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April 1, 2011
Lovecraft eZine April 2011: utility fog, elder gods, and lies lies lies
Posted by brandon h bell
(Here there be spoilers.)
This weekend the Lovecraft eZine releases their April issue, including a reprint of my story Things We Are Not, originally published in the M-Brane Press anthology of the same name.
I recall my sixteen year old self, and what he would think cool. The Lovecraft eZine would have been very cool indeed to that kid.
I discovered Lovecraft in middle school and read everything I could find by this weird old guy. That led on to the good stuff by Robert W. Chambers, Ted Klein, Thomas Ligotti, A Merritt, and so many others. Writers long dead, or still banging away at their keyboards.
Many of my earliest stories were attempts at Lovecraftiana: dark tales without hope. I went on to find Philip K. Dick, William Burroughs, and Samuel Delany... stories by Ellison and Triptree and Bunch that satisfied on a level those old horror tales didn't.
As with so many things worthy of Love, Lovecraft is deeply faulted. Both good and bad is the language: florid and convoluted, old-fashioned in a way that can prove impenetrable. Yet, when it works, that language is essential to the function of the story. Like tentacles insinuating themselves into the reader's mind.
Tentacles: the cliched morphology of the Lovecraftian subgenre. But sometimes tentacles are Just Right.
There is, most significant to me, the misogyny and racism inherent in Lovecraft. Therein swarthy is a damnation, cats are named nigger-man, and monsters are vaginal unspeakables.
Worthy of Love?
Yes, without doubt. And having the benefit of time on our side, I'd suggest even the bad in Lovecraft becomes a useful thing. A thing to be addressed, dealt with, an object for discussion.
With Things We Are Not, I set out to write something based on a challenge issued within The Online Writer Workshop (OWW) to create a scene in first, second, then third person. I ended up writing, not a single scene, but a whole tale using this device.
In writing from a 'non-standard' point of view, there is this consideration to be made: why? What is the point? The best stories use a certain point of view to a specific end. So I thought... For what reason could this progression of points of view be used, other than as an indulgence?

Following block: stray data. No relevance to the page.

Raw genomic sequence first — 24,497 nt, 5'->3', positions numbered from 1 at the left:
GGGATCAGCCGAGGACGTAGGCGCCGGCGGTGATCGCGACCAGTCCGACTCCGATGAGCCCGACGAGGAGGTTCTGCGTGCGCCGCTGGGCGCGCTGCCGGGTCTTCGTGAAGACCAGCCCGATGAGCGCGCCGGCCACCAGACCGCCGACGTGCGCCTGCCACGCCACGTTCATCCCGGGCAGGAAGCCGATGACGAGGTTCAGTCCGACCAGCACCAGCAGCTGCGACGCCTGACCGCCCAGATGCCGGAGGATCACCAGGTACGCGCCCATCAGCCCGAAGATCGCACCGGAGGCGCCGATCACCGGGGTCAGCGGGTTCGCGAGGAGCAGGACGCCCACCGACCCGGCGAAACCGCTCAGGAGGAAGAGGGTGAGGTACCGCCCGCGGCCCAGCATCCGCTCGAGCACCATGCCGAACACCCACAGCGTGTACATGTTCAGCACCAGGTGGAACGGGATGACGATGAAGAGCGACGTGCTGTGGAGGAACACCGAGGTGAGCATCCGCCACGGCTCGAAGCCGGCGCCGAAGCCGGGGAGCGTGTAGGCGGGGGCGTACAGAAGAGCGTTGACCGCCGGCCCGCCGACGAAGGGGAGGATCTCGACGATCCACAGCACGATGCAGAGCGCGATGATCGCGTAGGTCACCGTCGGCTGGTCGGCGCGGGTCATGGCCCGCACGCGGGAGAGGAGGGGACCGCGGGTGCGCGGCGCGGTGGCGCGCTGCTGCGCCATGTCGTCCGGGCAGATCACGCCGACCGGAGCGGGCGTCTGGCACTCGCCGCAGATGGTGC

That's when I understood that everyone in my story, even the freaking animals, were liars. I thought back to Barker's line (from In the Hills, The Cities) (that NIN lifted for a song on Pretty Hate Machine) "stale incense, old sweat, and lies..." I was on to something.
I thought back further than Lovecraft, to Poe. I recalled Hopfrog and other characters who's jests were cruel or vengeful, whose actions had consequences even they did not anticipate, or who were unreliable narrators. Events came to reveal more than the characters revealed themselves.
Could I write from these three POVs, but essentially from a consistent point of view? How could a single character transcend from I to You to a near-omniscience?
I realized: there are ghosts in the fog. But no ordinary fog, because this city... this city is an arm of The Cordoned City. It was filled with utility fog before things went wrong. It still is.
Writing the first scene, when that self-proclaimed magpie observes that Win is 'not Gandhied', I realized the plague world I'd built up in my mind awhile back but never used had inserted itself into my narrative.
I understood then the lies these characters might tell, and truths they'd keep from each other. I also understood what that damn bird was up to. Win, on the other hand, surprised even me.
I'm a fan of Lajos Egri's The Art of Dramatic Writing. You might say, evangelist of. With TWAN, I put away my typical outlining and set out to see if I'd internalized Egri's lessons about how well-written stories function. This also allowed my language to do its Lovecraft thing, and grow into odd shapes along the way. I pruned a bit, of course, and... that language is the language of the weird.
What I ended up with was an odd story filled with little nooks and crannies that --I hope-- will particularly delight others who are fans of Lovecraft, ugliness and all. That I was able to include utility fog, a failed singularity, a rat that looks a bit like Tim Delaughter, at least two jibs at Danielle Steele, a plague caused by a Bollywood adaptation of Stephen King's The Cycle of the Werewolf... my sixteen year old self would be pleased.
I guess the last thing worth saying about Things We Are Not is that it, like many of my stories, is a shard in a common history where in fact the singularity has not failed, but is experienced so differently by people that it is not until far down the line that these splintered paths begin, again, to converge in a glittering white city that I've called the teleopolis. It is an ending place, where something hunts the last people inside the city, and outside its walls the final stray tribes of humanity war amongst each other, striving to enter the city, unaware of what awaits them.
Happy (I hope!) Reading. :) And I hope the other folks in this issue of the Lovecraft eZine don't mind slummin' it with me too much. I feel quite honored to see the company my story keeps.
Brandon H. Bell